Working hours are not excessive

What you should do - eti

The requirements of the ETI Base code. The only elements here are those which go over and above the legal requirements

Maximum hours - this relates to ALL types of workers

  • Working hours comply with national laws and benchmark industry standards, whichever affords greater protection.
  • In any event, workers shall not on a regular basis be required to work in excess of 48 hours per week on average.
  • Overtime shall be voluntary, shall not exceed 12 hours per week, shall not be demanded on a regular basis and shall always be compensated at a premium rate.

In practise this means:

Maximum hours:

  • Make sure that no worker works more than 60 hours (including overtime) in any week. This figure cannot be averaged out over a period of weeks.
  • You should work towards ensuring that for the majority of the time, your workers do not work more than 48 hours per week. Overtime should be used in emergencies rather than the norm. You need to bear this in mind when scheduling your work and monitoring the hours worked as discussed in the above table.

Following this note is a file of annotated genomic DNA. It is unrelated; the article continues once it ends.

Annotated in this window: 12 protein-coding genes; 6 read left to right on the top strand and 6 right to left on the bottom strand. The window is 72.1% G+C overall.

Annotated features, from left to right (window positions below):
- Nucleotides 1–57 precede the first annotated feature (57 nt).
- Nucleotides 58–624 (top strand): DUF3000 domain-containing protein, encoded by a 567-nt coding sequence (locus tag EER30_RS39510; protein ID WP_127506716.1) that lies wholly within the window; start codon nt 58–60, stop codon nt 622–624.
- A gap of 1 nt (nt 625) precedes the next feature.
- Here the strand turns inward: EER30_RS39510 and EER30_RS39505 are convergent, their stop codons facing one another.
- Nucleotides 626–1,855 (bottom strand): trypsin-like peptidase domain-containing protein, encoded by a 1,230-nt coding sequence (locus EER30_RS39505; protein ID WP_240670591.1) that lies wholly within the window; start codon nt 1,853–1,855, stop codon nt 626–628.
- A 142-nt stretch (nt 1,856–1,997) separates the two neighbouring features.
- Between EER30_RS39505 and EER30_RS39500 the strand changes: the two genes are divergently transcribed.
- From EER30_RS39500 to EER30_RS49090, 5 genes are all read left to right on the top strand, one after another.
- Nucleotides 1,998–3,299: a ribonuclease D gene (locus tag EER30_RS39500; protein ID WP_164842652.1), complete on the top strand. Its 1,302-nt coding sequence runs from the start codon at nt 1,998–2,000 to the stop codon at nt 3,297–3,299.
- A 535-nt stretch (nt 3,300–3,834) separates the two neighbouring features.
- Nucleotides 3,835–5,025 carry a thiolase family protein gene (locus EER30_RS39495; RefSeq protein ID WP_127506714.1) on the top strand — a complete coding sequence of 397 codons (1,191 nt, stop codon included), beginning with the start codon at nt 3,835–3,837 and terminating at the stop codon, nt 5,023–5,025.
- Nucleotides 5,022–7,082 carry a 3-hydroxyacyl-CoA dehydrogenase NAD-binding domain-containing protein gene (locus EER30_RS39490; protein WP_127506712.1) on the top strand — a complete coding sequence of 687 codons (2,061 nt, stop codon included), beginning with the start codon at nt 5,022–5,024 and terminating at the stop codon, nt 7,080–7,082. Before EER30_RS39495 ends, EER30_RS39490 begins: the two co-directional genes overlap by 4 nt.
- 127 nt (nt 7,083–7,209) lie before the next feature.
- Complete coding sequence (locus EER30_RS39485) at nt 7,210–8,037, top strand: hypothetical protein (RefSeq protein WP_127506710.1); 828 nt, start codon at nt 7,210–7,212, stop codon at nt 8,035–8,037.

Voluntary Overtime:

  • Consider how you allocate overtime and ensure workers have a mechanism to turn down overtime without penalty or pressure from supervisors and/or peers.
  • You should not assume that all workers want to work overtime.
  • When you need/require overtime to be worked, ask workers to volunteer. This makes it easier for workers who do not want to work overtime to turn it down.
  • Overtime is not compulsory. There are other forms of compulsory overtime you need to avoid. For example, if transport is provided to workers and it only leaves the site at the end of the overtime shift, then workers may have no choice but to stay and work. There may also be a problem if you need a crew to work overtime for you, but not all members of the crew want to work the extra hours. Workers in this situation can be (or feel) pressured by their peers to work. This kind of situation can easily deteriorate or be perceived as bullying.

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